December 23, 2008
The Sustainable Agriculture Coalition recently presented a set of policy briefing papers to members of President-elect Obama’s Transition Team. The briefing papers lay out SAC’s recommendations for addressing the most urgent priorities of the sustainable agriculture movement. This is the first in a series of blog posts that features some of those policy recommendations. All of the recommendations follow the same format, building off promises the Obama-Biden campaign made before the election.
“Encourage Young People to Become Farmers: Becoming a successful farmer is a lifelong endeavor. Barack Obama and Joe Biden will establish a new program to identify the next generation of farmers and ranchers and help them develop professional skills and find work that lead to farm ownership and management.”
Program: Office of Advocacy and Outreach
Agency: New Office within USDA Executive Operations
Recommendation – Administrative Action
As directed by the 2008 Farm Bill (authorized in Section 14013), create the new Office of Advocacy and Outreach and place it at the Departmental level, as a clearly separate office equal to other Executive Operations offices, directly under and reporting to the Secretary of Agriculture, rather than under or through any other office, mission area, Assistant Secretary or Under Secretary. Ensure that the new directors and staff of the Office of Advocacy and Outreach have significant previous experience working with small farms and with beginning and socially disadvantaged farmers and ranchers, as well as a deep understanding of the current and emerging programs of the Department. Ensure that the new office is adequately funded. Make the Office the new Secretary’s centerpiece for moving forward aggressively with major policies and programs for small and moderate-sized family farms and beginning farmers and minority farmers and ranchers.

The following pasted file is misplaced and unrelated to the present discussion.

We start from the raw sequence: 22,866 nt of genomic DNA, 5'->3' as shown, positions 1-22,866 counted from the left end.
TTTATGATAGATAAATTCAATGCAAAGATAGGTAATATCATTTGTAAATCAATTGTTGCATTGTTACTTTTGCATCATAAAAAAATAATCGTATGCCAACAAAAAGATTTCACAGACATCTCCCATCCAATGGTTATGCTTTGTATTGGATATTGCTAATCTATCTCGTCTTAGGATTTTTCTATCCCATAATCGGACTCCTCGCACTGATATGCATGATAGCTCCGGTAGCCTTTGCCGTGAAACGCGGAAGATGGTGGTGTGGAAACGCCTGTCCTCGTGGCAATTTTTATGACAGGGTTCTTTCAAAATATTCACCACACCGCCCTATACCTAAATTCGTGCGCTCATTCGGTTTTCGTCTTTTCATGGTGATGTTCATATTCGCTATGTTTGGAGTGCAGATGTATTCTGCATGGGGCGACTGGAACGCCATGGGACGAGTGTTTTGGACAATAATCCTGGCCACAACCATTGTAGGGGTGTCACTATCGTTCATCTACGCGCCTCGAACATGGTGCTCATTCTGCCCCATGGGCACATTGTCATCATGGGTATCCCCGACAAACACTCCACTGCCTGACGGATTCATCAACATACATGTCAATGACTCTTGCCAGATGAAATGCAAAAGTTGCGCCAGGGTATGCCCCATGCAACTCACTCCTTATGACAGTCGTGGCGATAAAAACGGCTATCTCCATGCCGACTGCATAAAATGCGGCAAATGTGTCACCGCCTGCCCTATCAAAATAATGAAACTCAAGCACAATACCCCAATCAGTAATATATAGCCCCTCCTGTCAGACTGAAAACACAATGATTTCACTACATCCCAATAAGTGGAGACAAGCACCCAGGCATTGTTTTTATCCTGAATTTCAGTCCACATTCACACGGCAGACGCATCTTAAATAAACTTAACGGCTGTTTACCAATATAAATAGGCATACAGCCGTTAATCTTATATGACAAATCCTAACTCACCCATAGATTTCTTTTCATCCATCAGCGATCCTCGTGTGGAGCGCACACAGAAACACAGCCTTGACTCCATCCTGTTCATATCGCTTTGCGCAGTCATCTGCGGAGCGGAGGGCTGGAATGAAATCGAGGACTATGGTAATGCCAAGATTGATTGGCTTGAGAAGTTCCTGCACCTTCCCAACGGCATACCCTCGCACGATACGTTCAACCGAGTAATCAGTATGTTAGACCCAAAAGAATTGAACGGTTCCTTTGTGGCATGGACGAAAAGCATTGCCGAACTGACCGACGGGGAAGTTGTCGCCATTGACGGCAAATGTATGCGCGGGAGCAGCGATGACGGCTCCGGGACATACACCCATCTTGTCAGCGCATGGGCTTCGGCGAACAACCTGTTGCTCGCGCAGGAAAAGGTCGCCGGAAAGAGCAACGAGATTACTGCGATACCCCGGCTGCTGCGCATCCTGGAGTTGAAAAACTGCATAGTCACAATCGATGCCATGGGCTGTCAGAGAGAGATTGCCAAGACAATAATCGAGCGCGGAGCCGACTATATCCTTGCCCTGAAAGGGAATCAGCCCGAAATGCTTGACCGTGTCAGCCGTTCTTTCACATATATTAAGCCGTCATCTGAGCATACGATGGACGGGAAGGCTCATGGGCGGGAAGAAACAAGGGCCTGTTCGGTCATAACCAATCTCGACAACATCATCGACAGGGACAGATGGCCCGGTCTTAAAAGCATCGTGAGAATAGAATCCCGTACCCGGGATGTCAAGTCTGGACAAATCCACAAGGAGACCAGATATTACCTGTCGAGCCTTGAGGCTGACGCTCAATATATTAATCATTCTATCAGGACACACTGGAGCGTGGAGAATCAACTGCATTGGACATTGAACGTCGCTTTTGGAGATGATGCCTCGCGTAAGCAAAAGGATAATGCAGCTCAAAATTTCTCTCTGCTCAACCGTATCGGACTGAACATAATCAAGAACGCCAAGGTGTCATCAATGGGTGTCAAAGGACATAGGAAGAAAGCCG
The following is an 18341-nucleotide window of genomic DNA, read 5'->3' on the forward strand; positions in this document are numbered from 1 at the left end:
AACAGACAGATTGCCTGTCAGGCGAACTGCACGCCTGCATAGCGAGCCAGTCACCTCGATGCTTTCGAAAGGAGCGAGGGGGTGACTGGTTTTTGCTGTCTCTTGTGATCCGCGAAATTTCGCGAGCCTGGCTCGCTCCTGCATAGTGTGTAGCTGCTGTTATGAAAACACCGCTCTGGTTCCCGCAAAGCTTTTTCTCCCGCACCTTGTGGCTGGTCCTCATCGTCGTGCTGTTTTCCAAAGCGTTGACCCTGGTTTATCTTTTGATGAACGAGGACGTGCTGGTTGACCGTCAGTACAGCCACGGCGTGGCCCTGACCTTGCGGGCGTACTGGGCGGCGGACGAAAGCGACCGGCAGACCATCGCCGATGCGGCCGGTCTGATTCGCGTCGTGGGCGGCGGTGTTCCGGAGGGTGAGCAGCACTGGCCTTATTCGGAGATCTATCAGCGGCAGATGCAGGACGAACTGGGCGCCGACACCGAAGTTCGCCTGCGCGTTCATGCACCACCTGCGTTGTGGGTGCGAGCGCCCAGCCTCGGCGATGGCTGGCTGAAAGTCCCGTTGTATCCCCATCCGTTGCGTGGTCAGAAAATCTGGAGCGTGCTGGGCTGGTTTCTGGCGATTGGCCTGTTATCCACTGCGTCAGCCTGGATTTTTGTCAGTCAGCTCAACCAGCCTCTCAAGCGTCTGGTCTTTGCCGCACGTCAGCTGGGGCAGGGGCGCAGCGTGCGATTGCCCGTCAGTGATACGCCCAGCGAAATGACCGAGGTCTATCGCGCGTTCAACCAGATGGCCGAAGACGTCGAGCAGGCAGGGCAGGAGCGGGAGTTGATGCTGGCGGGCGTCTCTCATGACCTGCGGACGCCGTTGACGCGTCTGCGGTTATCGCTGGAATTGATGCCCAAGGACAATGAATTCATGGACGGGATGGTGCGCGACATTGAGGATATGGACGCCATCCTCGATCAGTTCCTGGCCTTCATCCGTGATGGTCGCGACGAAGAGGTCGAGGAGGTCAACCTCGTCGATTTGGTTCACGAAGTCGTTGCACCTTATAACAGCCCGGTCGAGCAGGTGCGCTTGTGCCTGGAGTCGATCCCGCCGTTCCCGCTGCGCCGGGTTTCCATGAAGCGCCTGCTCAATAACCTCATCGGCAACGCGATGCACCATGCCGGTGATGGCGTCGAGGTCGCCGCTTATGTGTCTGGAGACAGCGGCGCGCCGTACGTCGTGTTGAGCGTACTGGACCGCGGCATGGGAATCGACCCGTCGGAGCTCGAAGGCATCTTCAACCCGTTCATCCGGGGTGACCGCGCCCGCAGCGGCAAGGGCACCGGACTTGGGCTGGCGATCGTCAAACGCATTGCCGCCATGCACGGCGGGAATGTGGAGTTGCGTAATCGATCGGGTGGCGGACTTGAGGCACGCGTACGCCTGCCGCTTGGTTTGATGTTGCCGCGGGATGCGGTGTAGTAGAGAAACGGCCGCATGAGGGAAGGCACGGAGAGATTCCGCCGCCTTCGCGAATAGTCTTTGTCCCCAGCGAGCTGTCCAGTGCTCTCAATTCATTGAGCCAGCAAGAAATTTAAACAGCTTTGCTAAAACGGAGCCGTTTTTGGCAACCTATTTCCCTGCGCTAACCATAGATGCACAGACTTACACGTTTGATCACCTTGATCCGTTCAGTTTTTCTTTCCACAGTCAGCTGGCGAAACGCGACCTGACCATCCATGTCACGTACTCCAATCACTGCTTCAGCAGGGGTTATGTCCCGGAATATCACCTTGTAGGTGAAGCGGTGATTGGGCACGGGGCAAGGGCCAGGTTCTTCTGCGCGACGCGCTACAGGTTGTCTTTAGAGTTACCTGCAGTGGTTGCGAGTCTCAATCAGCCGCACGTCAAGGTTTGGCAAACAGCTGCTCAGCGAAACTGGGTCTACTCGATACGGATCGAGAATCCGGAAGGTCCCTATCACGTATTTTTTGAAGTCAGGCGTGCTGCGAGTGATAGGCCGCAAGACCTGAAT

Background in Brief
USDA’s attention to small and mid-sized farms and to beginning and socially disadvantaged farmers and ranchers—key sectors of U.S. agriculture—has been sporadic and fractured, to the detriment of farmers, rural communities, and the economy. In creating the new Office of Advocacy and Outreach, Congress recognized the clear need to place direct emphasis on smaller farms and beginning and socially disadvantaged farmers and ranchers, as well as better coordination and accountability across all USDA mission areas that apply to these sectors.
The viability and profitability of small farms and beginning and socially disadvantaged farmers and ranchers require a multi-faceted approach — no one program or provision can address all needs. It is therefore imperative that USDA make full use of this new authority and establish cross-cutting departmental goals and objectives, measure progress and outcomes, and provide input into programmatic and policy decisions across all USDA mission areas that relate to small, beginning and socially disadvantaged farmers and ranchers. This will provide clear focus and attention to enable these sectors to flourish.